Written by Piers Fuller.
While burning and burying rubbish on farms is not going to stop any time soon, programmes to divert plastic waste are making significant inroads
More than 800 tonnes of plastic chemical containers are created on New Zealand farms every year, and almost half of it is now recycled responsibly by Agrecovery.
General manager of the non-for-profit charitable trust Simon Andrew said farmers and growers are keen to do the right thing but they need avenues to do so.
"They want a seamless approach to rural waste ... so they can get rid of a variety of different waste streams all at the same time."
Seventy manufacturers have agreed to pay Agrecovery a levy that covers the collection and recycling of containers and chemicals.
More than 300 tonnes of high-density polyethylene (HDPE) plastic was recycled through the programme last year, which was then made into products such as electrical insulation.
Federated Farmers hazardous substances spokesperson Guy Wigley said farmers are acutely aware of the importance of not contaminating their own properties and will re-use and recycle where possible.
"Farms are a working environment and they need to be kept clean and tidy. Some things cannot easily be reused or recycled," he said.
"In the absence of other practical and affordable options, farmers may end up burning, burying or stockpiling waste on their land."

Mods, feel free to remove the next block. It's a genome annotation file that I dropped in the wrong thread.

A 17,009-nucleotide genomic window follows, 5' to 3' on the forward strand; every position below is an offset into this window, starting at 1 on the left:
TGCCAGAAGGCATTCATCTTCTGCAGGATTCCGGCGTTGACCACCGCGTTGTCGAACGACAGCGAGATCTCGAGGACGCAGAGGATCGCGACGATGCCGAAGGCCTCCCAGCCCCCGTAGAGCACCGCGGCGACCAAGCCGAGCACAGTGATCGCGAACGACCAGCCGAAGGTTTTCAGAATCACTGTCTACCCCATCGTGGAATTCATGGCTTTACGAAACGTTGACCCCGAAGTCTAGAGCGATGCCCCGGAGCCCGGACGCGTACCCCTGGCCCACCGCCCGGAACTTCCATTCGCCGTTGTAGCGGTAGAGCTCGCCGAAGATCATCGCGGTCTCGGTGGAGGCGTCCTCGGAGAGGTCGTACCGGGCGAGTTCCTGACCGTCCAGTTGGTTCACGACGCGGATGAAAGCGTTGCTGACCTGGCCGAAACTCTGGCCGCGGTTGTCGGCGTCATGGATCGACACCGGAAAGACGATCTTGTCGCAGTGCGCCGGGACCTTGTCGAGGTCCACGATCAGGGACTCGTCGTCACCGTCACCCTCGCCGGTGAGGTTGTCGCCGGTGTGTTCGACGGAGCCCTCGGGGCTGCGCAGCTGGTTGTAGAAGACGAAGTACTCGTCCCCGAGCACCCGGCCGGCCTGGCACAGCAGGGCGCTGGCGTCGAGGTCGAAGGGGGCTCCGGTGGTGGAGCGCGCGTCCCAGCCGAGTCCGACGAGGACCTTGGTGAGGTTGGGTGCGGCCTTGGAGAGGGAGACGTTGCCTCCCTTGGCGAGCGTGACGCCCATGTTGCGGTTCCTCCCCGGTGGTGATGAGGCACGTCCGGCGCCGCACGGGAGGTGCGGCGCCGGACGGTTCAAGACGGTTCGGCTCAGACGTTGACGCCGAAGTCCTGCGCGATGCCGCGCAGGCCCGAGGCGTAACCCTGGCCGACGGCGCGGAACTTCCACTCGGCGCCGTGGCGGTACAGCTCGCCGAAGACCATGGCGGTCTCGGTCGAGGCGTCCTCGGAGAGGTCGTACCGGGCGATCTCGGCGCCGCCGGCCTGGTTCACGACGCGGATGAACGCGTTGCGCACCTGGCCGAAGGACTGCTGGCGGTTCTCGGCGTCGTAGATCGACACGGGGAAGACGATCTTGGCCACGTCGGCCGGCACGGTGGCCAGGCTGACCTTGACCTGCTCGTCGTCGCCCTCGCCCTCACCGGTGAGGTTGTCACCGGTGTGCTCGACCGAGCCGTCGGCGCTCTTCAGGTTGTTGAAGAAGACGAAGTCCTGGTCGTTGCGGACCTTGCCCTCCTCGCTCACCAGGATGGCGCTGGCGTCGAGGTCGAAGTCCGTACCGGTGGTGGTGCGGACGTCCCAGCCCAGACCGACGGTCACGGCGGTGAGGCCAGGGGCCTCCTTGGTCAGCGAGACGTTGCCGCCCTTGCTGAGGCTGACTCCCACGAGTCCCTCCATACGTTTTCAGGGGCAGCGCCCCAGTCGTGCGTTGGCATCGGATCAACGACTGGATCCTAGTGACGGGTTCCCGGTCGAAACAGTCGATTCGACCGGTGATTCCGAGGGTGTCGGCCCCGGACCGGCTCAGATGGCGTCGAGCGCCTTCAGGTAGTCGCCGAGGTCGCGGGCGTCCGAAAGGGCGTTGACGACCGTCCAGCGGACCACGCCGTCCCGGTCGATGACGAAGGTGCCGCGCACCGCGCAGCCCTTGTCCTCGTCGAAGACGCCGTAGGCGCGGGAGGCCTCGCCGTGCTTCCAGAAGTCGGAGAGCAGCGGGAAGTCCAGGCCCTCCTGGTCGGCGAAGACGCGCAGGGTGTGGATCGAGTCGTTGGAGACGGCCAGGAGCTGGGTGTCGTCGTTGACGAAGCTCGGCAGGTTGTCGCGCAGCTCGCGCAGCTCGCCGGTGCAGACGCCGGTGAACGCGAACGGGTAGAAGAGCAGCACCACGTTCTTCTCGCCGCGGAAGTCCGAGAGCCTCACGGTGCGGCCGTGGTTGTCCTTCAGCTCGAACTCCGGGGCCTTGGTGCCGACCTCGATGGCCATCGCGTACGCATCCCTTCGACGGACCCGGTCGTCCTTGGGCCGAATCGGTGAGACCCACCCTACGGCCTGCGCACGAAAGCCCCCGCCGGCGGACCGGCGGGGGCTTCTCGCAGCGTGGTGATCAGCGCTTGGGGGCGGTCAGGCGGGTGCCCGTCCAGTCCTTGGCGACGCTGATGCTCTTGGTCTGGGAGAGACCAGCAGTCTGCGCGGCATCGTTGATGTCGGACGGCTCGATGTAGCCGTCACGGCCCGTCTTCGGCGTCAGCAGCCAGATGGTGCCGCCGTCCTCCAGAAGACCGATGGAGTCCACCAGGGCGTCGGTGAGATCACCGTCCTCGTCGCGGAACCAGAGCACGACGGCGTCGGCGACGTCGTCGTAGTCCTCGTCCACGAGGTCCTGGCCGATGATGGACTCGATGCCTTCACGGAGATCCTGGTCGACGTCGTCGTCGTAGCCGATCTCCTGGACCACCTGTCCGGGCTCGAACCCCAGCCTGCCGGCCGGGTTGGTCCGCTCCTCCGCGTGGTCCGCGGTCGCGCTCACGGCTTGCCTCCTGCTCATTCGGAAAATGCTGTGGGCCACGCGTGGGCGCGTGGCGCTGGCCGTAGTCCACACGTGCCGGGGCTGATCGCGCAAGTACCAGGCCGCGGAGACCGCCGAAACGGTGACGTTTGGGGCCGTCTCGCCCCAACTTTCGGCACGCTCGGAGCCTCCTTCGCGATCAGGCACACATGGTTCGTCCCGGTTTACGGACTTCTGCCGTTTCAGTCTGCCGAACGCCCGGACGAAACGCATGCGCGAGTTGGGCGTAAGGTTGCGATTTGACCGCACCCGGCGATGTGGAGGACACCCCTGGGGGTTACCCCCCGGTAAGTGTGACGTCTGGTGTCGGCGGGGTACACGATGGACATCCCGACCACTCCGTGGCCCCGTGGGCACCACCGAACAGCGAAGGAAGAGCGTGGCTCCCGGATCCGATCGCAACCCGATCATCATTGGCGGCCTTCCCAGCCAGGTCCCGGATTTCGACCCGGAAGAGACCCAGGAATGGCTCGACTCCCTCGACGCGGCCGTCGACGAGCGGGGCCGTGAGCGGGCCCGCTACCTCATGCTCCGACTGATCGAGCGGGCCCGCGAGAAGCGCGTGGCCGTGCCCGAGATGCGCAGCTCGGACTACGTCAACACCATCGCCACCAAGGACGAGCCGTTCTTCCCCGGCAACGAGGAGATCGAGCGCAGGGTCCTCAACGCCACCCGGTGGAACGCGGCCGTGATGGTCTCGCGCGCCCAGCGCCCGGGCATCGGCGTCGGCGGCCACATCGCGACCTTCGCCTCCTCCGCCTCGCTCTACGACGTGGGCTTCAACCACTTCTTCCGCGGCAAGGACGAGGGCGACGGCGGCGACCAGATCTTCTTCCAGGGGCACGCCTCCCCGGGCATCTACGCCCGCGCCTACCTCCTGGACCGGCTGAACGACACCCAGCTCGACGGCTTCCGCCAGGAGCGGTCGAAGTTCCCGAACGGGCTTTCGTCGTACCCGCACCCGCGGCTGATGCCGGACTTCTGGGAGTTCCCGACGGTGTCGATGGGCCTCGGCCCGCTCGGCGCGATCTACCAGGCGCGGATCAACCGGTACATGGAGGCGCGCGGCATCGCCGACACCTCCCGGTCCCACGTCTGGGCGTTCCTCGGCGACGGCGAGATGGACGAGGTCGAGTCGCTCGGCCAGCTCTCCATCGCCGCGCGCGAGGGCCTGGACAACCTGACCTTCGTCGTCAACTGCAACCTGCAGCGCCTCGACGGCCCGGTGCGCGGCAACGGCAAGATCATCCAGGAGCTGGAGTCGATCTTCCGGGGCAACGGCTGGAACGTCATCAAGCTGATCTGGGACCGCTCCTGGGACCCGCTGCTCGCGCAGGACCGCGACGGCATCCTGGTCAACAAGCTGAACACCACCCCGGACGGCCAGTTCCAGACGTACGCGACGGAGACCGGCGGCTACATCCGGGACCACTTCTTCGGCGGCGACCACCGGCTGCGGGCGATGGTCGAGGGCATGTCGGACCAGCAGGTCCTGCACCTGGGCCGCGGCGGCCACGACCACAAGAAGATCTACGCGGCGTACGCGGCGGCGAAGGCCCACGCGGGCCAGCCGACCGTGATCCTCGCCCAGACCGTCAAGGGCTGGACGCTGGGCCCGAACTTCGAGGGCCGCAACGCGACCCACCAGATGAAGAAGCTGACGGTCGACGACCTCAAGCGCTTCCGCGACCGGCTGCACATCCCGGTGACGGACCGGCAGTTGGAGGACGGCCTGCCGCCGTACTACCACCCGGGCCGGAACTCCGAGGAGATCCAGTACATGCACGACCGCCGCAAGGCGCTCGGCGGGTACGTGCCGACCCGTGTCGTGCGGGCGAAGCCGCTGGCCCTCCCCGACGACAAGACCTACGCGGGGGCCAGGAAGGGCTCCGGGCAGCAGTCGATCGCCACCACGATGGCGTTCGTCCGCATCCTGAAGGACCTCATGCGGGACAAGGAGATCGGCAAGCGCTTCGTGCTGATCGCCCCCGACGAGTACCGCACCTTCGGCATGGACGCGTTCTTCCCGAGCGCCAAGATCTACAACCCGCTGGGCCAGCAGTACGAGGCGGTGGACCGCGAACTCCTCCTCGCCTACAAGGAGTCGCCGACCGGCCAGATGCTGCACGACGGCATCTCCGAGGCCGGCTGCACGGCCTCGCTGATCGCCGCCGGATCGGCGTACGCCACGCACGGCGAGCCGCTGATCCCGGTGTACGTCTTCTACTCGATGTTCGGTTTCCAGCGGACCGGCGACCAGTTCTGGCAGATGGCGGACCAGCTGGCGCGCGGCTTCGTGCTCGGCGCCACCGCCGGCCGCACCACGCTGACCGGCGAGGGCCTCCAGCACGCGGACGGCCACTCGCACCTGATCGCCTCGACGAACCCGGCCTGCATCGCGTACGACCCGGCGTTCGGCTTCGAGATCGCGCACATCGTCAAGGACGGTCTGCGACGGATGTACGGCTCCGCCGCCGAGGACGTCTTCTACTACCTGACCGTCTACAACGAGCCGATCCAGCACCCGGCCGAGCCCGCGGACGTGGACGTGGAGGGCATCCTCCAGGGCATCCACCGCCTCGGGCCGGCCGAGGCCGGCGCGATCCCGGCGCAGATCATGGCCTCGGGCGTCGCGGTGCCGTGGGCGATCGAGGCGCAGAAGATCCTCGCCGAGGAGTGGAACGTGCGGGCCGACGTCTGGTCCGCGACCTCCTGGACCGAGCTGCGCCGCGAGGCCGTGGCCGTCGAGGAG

Another waste stream that creates an enormous amount of unwanted plastic is used feed bale wrap.
Accredited voluntary product stewardship programme Plaswrap recycles about 2000 tonnes of plastic every year, most of which is bale wrap.
Programme manager Chris Hartshorne said the scheme came about in response to farmers, who used the wrap created by parent company Agpack, asking for help in disposing of their plastic waste.
They have had great uptake from environmentally-conscious farmers but there was a significant portion who remained harder to convince.
"It's very easy to capture the first 25 per cent. There are farmers out there who don't mind what it costs, they don't want to burn it and don't want to bury it on their farms, but getting the next 25 per cent is a little bit harder," Hartshorne said.
"We do see the scheme is not growing as fast as it was originally."
They estimate that currently 30 per cent of all plastic wrap used by farmers is coming back through the recycling scheme.
Plasback charges $40 per bale for disposal.
Plasback also recycles other plastic items such as polypropylene bags and twine as well as some high density plastic drums. The recycled material is made into plastic bags and building products.